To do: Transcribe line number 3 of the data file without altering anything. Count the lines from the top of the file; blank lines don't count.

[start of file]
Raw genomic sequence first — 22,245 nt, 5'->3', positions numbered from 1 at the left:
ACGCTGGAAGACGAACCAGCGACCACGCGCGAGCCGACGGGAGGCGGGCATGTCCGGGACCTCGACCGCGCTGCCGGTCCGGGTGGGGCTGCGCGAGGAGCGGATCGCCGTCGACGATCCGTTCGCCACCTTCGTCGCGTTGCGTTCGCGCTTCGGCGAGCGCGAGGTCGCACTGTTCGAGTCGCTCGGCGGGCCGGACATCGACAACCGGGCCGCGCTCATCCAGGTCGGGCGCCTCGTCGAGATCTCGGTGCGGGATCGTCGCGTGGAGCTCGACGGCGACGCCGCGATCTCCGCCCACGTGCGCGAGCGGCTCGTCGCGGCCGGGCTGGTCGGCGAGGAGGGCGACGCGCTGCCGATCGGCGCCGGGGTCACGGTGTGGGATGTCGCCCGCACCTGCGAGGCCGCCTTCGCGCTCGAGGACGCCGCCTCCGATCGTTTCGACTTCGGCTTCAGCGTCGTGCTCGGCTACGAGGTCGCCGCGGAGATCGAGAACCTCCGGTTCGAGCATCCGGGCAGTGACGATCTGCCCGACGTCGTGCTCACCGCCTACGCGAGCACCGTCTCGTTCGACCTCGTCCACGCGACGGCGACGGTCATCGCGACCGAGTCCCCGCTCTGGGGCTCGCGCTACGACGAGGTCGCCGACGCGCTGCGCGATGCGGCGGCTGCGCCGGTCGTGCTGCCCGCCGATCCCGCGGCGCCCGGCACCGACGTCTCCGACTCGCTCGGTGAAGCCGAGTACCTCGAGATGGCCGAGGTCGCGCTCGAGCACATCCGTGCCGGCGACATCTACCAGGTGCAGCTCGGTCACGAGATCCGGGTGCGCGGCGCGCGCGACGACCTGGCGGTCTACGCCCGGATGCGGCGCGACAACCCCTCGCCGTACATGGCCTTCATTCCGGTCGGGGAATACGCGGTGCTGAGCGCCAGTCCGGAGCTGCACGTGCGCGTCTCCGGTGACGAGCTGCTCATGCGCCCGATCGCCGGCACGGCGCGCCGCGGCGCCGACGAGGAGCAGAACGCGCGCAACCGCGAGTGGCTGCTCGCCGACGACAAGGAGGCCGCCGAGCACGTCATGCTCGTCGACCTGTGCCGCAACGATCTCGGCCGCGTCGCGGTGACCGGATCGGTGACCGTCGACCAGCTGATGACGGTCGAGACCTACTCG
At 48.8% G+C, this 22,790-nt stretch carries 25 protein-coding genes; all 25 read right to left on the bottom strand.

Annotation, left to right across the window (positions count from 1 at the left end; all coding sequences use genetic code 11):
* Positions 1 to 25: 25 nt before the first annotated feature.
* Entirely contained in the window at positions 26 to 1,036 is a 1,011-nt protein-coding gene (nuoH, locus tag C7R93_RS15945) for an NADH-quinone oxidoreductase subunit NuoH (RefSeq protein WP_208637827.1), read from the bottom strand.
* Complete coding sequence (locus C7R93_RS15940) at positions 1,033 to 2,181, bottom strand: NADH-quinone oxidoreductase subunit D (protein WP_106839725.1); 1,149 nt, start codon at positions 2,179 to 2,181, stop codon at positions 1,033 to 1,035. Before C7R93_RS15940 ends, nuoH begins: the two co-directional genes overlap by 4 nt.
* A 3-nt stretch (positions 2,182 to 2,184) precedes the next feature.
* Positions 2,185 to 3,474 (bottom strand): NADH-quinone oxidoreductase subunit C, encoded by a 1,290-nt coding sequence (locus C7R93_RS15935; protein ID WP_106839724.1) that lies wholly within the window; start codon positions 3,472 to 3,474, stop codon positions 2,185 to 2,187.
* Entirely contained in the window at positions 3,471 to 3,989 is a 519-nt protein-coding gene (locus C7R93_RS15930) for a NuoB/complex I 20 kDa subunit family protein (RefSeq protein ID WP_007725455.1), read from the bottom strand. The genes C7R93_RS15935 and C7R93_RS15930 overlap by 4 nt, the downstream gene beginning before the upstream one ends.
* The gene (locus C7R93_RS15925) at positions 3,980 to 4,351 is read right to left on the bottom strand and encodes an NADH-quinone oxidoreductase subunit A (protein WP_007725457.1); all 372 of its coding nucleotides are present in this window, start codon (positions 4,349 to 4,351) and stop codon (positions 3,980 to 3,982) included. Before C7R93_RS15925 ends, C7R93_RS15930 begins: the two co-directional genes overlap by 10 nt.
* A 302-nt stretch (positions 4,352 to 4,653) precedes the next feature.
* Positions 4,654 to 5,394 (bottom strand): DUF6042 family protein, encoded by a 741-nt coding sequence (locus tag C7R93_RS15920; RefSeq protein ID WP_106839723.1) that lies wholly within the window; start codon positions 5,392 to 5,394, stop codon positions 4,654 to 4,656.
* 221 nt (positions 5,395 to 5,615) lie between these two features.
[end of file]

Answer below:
At 48.8% G+C, this 22,790-nt stretch carries 25 protein-coding genes; all 25 read right to left on the bottom strand.